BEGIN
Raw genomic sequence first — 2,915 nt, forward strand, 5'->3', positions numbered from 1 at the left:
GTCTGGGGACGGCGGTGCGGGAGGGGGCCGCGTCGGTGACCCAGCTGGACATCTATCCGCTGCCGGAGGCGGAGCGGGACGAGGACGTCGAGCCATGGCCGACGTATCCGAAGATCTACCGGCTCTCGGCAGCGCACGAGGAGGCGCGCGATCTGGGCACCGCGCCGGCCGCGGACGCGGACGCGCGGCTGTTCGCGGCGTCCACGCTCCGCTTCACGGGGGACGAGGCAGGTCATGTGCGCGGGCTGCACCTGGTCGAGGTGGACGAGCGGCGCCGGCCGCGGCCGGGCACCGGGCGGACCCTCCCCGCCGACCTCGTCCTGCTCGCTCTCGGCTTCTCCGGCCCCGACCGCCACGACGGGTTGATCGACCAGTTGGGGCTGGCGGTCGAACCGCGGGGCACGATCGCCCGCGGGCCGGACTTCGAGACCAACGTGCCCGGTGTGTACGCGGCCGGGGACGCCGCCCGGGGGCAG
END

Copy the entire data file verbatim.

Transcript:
Raw genomic sequence first — 2,915 nt, forward strand, 5'->3', positions numbered from 1 at the left:
GTCTGGGGACGGCGGTGCGGGAGGGGGCCGCGTCGGTGACCCAGCTGGACATCTATCCGCTGCCGGAGGCGGAGCGGGACGAGGACGTCGAGCCATGGCCGACGTATCCGAAGATCTACCGGCTCTCGGCAGCGCACGAGGAGGCGCGCGATCTGGGCACCGCGCCGGCCGCGGACGCGGACGCGCGGCTGTTCGCGGCGTCCACGCTCCGCTTCACGGGGGACGAGGCAGGTCATGTGCGCGGGCTGCACCTGGTCGAGGTGGACGAGCGGCGCCGGCCGCGGCCGGGCACCGGGCGGACCCTCCCCGCCGACCTCGTCCTGCTCGCTCTCGGCTTCTCCGGCCCCGACCGCCACGACGGGTTGATCGACCAGTTGGGGCTGGCGGTCGAACCGCGGGGCACGATCGCCCGCGGGCCGGACTTCGAGACCAACGTGCCCGGTGTGTACGCGGCCGGGGACGCCGCCCGGGGGCAG